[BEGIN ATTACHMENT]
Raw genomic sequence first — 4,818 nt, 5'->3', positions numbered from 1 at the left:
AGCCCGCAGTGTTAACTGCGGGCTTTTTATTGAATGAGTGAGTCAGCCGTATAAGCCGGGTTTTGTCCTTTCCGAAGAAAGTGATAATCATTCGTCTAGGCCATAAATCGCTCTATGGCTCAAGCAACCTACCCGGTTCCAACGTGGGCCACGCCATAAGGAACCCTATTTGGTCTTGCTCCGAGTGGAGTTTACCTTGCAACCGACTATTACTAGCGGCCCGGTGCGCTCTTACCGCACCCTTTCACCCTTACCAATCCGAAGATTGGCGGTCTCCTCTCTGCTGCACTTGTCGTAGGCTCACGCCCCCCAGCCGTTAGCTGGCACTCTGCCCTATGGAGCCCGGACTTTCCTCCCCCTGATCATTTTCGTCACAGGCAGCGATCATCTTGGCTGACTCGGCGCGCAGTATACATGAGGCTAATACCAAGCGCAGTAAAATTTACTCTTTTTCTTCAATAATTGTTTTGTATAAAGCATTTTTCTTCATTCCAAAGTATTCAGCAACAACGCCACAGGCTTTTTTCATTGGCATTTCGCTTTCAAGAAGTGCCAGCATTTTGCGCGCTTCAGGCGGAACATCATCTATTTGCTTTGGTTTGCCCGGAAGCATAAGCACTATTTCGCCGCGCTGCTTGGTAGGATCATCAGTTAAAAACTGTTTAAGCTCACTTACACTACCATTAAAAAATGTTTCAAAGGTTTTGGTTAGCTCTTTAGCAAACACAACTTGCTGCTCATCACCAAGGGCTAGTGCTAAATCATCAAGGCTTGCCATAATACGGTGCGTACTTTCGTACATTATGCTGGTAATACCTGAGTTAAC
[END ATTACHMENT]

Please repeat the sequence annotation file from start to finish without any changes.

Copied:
Raw genomic sequence first — 4,818 nt, 5'->3', positions numbered from 1 at the left:
AGCCCGCAGTGTTAACTGCGGGCTTTTTATTGAATGAGTGAGTCAGCCGTATAAGCCGGGTTTTGTCCTTTCCGAAGAAAGTGATAATCATTCGTCTAGGCCATAAATCGCTCTATGGCTCAAGCAACCTACCCGGTTCCAACGTGGGCCACGCCATAAGGAACCCTATTTGGTCTTGCTCCGAGTGGAGTTTACCTTGCAACCGACTATTACTAGCGGCCCGGTGCGCTCTTACCGCACCCTTTCACCCTTACCAATCCGAAGATTGGCGGTCTCCTCTCTGCTGCACTTGTCGTAGGCTCACGCCCCCCAGCCGTTAGCTGGCACTCTGCCCTATGGAGCCCGGACTTTCCTCCCCCTGATCATTTTCGTCACAGGCAGCGATCATCTTGGCTGACTCGGCGCGCAGTATACATGAGGCTAATACCAAGCGCAGTAAAATTTACTCTTTTTCTTCAATAATTGTTTTGTATAAAGCATTTTTCTTCATTCCAAAGTATTCAGCAACAACGCCACAGGCTTTTTTCATTGGCATTTCGCTTTCAAGAAGTGCCAGCATTTTGCGCGCTTCAGGCGGAACATCATCTATTTGCTTTGGTTTGCCCGGAAGCATAAGCACTATTTCGCCGCGCTGCTTGGTAGGATCATCAGTTAAAAACTGTTTAAGCTCACTTACACTACCATTAAAAAATGTTTCAAAGGTTTTGGTTAGCTCTTTAGCAAACACAACTTGCTGCTCATCACCAAGGGCTAGTGCTAAATCATCAAGGCTTGCCATAATACGGTGCGTACTTTCGTACATTATGCTGGTAATACCTGAGTTAAC